Welcome to the June 2022 property market comment. (Scroll down to watch Richards video) The…
Sensation sells! The press is having a field day with all sorts of Brexit-related headlines and claims about how the current state of confusion is negatively impacting on the housing market. The reality is that latest figures published by respected sources support our own view that it’s not quite a buyers’ market yet, even though, according to the Nationwide, house prices are just 0.4% higher than this time last year.
The latest Propertymark Housing Report found that NAEA members report a 2.3% monthly drop in the number of house hunters registered per branch. Yet, in the same period, property supply fell by 14%. So, although there would appear to be a softening of activity, demand continues to significantly outstrip supply. Any talk of a property crash is substantially misplaced. Anyone thinking of selling this spring would be well advised to bring this forward asap!
Interestingly first-time buyers now represent a record 50% of the market (source Halifax). FTBs have of course been encouraged by the government’s Help-to-Buy scheme as well as SDLT concessions. Nevertheless, the market has historically been fed from below, and people who sell their property to a first-time buyer often become second time buyers themselves, prompting further up-line activity. This activity is likely to be further stimulated if up-line sellers become increasingly willing to accept a lower offer on their property.
Rents continue to rise, with around 26% of tenants experiencing a rent increase in January alone (source ARLA), making home ownership an even more attractive alternative.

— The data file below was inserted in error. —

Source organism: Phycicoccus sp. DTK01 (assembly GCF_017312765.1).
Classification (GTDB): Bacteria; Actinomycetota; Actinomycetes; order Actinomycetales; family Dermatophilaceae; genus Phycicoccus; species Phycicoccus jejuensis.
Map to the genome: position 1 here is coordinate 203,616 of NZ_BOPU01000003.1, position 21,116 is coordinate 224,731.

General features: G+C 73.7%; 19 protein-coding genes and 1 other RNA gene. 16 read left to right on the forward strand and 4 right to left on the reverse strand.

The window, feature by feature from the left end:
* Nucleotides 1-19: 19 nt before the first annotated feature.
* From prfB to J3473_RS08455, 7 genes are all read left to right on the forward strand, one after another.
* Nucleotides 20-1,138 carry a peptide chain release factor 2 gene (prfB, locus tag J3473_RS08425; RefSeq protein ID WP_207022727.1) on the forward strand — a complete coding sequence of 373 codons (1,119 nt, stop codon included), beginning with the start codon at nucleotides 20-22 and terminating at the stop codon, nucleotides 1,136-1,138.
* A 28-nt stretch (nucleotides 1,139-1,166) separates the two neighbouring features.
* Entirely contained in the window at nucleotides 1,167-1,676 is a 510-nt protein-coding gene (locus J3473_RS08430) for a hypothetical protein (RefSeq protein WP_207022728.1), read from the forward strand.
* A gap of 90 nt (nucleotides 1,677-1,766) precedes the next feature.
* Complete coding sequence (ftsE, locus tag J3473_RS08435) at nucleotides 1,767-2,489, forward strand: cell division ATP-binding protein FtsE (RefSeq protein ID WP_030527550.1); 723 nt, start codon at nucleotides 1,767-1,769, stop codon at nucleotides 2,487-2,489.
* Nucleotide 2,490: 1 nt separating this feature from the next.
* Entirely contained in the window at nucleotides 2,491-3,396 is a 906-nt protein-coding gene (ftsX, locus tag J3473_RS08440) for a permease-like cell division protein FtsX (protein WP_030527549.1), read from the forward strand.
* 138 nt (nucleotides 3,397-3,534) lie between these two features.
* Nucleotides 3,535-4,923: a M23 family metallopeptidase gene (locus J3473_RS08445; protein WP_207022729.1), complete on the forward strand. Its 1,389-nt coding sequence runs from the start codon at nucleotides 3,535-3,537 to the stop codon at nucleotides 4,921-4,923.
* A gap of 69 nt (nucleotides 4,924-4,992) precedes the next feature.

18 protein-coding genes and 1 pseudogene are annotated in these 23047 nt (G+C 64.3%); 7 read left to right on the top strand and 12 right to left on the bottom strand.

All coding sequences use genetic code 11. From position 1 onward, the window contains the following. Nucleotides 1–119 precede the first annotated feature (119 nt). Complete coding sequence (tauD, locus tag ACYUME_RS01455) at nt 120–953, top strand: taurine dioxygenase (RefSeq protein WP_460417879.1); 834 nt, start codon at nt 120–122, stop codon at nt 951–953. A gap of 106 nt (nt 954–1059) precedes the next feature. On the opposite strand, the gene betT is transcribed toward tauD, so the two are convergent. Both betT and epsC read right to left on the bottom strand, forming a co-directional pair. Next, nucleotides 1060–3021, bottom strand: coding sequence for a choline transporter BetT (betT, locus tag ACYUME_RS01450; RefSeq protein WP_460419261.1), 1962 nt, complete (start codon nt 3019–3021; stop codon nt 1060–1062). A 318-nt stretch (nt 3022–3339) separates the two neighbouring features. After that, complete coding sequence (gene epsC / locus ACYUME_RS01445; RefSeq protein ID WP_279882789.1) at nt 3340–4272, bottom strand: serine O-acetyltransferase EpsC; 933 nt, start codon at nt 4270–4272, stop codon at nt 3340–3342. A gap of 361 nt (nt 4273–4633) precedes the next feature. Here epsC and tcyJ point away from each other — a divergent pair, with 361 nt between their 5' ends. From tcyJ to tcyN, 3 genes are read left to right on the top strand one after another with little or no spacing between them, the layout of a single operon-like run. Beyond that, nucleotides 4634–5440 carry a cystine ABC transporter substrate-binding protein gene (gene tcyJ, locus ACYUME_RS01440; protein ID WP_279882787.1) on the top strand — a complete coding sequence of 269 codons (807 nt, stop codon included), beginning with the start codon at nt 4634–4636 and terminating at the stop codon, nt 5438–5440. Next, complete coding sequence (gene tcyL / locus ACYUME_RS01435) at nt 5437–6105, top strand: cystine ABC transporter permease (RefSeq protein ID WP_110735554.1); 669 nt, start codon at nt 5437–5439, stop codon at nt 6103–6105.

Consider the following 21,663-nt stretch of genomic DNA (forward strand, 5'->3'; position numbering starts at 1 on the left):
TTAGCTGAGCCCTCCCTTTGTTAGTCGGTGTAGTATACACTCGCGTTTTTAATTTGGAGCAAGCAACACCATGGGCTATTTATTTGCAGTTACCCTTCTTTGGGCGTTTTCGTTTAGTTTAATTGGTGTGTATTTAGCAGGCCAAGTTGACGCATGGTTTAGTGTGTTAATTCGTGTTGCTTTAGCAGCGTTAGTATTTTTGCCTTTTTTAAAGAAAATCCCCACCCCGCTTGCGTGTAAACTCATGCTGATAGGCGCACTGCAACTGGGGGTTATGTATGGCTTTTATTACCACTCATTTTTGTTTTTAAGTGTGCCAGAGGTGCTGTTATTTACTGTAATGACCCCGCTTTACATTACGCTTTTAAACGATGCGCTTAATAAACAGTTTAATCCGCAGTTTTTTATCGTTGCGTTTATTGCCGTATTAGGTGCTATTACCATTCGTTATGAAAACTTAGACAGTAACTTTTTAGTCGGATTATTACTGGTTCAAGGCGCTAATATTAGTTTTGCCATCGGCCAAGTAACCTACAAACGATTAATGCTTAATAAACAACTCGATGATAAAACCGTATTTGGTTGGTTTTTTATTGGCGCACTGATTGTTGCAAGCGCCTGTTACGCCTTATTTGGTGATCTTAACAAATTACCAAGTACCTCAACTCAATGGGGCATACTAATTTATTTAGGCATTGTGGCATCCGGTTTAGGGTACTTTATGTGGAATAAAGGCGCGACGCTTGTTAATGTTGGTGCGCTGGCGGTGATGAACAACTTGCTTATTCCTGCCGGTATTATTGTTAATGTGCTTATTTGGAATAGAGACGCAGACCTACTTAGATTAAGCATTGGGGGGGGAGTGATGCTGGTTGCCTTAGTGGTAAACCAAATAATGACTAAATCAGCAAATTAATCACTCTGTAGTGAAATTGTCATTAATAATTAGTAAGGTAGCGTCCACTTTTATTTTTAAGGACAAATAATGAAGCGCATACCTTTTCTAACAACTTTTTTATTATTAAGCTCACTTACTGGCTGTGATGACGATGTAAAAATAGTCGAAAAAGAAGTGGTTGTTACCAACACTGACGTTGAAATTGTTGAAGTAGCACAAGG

This is supported by the latest English Housing Survey from the Ministry of Housing, Communities & Local Government (MHCLG) who report a slight rise in the home ownership rate, which now stands at 63.5%. More people owning means more people buying and selling.
The economic fundamentals for a sustainably robust property market are very much in place – employment is at a 40-year high, interest rates remain incredibly low and affordability has also increased. According to Private Finance, ten years ago, the average mortgage borrower could expect their mortgage to account for 43% of their monthly income; today this stands at just 31% with payments around 13% lower too, despite soaring house prices.
In terms of sentiment, around 59% of Brit are expecting to see property prices rise over the next three years (source AnyVan survey), against 41% not expecting a rise. This suggests the perfect balance for a “keep calm and carry on” approach – generally positive and mildly inflationary. Maybe spring has come early this year!
Needless to say, if you’d like to take advantage of the market, even if only to see how it could potentially affect the value of your home, please feel free to ask us round for a chat. It’ll only cost you a cup of coffee (white, with sugar please).